• 4 The grooves that have been exposed are then etched away by chemicals; these etched grooves will form the pits of the CD's surface. A metal coating, usually silver, is then applied to the disc. The disc master now contains the exact pit-and-land track that the finished CD will have.

Electroforming

  • 5 After etching, the disc master undergoes a process called electroforming, in which another metal layer such as nickel is deposited onto the disc's surface. The phrase "electro" is used because the metal is deposited using an electric current. The disc is bathed in an electrolytic solution, such as nickel solphamate, and as the electric current is applied, a layer of metal forms on the disc master. The thickness of this metal layer is strictly controlled.
  • 6 Next, the newly applied metal layer is pulled apart from the disc master, which is put aside. The metal layer, or father, contains a negative impression of the disc master track; in other words, the track on the metal layer is an exact replica, but in reverse, of the track on the disc master.
  • 7 The metal father then undergoes further electroforming to produce one or more mothers, which are simply metal layers that again have positive impressions of the original disc master track. Using the same electroforming process, each mother then produces a son (also called a stamper) with a negative impression of the track. It is the son that is then used to create the actual CD.
  • 8 After being separated from the mother, the metal son is rinsed, dried, polished and put in a punching machine that cuts out the center hole and forms the desired outside diameter.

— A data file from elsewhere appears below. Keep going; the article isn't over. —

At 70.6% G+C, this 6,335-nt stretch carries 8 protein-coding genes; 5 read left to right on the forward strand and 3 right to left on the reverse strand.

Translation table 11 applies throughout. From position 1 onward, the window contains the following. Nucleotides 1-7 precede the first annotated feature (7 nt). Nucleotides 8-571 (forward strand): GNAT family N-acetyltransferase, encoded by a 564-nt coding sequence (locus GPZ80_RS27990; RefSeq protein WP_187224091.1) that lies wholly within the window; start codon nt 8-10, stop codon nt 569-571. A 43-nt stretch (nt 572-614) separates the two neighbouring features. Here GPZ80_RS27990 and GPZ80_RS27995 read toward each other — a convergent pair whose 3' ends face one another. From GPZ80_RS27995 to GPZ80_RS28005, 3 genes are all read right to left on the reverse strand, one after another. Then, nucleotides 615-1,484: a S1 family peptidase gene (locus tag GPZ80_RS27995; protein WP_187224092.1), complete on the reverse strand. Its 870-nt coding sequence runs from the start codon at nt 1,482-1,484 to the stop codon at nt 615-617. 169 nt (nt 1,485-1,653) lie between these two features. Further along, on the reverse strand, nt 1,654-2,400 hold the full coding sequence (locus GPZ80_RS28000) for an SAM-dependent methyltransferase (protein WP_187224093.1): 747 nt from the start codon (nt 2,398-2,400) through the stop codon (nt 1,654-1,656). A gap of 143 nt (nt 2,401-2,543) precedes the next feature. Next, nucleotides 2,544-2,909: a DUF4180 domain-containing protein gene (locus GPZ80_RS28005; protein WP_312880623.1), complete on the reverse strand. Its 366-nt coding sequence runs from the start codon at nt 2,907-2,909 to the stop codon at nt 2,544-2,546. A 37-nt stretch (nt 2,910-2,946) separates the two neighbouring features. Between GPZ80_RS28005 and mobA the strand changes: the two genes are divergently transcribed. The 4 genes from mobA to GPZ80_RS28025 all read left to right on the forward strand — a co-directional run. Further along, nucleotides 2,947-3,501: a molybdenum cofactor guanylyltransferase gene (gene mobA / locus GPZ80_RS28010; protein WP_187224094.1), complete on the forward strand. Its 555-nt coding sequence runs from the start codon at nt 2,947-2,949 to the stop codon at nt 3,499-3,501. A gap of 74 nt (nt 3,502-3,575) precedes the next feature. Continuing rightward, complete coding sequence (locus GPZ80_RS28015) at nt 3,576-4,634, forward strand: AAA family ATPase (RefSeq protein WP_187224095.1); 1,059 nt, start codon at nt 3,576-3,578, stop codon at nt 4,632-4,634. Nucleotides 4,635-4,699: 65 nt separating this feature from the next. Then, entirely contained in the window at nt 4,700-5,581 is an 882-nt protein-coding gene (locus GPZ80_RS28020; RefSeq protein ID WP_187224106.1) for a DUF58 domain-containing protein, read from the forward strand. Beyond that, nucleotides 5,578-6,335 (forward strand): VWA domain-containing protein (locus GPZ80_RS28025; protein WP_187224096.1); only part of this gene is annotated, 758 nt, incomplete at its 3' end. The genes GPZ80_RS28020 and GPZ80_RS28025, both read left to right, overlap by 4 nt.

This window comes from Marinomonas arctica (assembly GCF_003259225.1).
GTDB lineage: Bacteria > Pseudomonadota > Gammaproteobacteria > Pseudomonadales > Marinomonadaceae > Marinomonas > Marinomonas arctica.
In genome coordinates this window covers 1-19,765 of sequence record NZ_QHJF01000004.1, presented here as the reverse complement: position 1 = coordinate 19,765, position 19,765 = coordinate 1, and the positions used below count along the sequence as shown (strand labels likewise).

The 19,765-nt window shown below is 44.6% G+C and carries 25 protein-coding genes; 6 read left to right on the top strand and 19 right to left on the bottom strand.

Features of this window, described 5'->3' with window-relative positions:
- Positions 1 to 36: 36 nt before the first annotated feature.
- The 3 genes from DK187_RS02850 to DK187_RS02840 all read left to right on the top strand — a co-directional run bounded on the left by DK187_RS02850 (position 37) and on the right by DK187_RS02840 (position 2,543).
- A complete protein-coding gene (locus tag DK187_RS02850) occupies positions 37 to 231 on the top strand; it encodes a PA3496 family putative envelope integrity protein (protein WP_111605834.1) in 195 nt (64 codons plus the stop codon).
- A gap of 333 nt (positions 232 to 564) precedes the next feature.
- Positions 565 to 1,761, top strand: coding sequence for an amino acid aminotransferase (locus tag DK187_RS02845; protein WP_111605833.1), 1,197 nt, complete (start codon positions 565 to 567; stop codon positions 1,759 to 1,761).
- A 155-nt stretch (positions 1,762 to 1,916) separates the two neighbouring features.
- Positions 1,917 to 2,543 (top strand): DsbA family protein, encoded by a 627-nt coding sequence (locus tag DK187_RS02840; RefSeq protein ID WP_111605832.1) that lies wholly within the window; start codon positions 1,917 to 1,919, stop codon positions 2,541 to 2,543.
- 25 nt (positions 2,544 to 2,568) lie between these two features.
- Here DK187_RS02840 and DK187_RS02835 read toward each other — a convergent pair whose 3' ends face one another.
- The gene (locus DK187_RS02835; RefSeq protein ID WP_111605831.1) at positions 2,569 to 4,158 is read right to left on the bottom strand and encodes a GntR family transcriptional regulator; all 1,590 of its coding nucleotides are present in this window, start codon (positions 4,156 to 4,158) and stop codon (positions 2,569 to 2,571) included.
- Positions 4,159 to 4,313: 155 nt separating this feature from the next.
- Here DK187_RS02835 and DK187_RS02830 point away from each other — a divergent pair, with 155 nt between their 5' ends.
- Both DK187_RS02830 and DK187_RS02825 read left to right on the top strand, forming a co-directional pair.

Replication

  • 9 The metal son is then put into a hollow cavitya dieof the proper disc shape in an injection molding machine. Molten polycarbonate plastic is then poured into this die to form around the metal son. Once cooled, the plastic is shaped like the son, with the pits and groovesonce again in a positive impression of the original disc master trackformed into one side.
  • 10 The center hole is then punched out of plastic disc, which is transparent at this stage. Next, the disc is scanned for flaws such as water bubbles, dust particles, and warps. If a flaw is found, the disc must be discarded.
  • 11 If the disc meets the quality standards, I it is then coated with an extremely thin, reflective layer of aluminum. The coating is applied using vacuum deposition. In this process, aluminum is put into a vacuum chamber and heated to the point of evaporation, which allows it to be applied evenly to the plastic disc.
  • 12 Finally, a clear acrylic plastic is applied to the disc to help protect the underlying layers from physical damage such as scratches. After the label is printed, generally using a silk-screening process, the compact disc is complete and ready for packaging and shipment.

Quality Control

A compact disc is a very precise and accurate device. The microscopic size of the data does not allow for any errors in the manufacturing process. The smallest of dust particles can render a disc unreadable.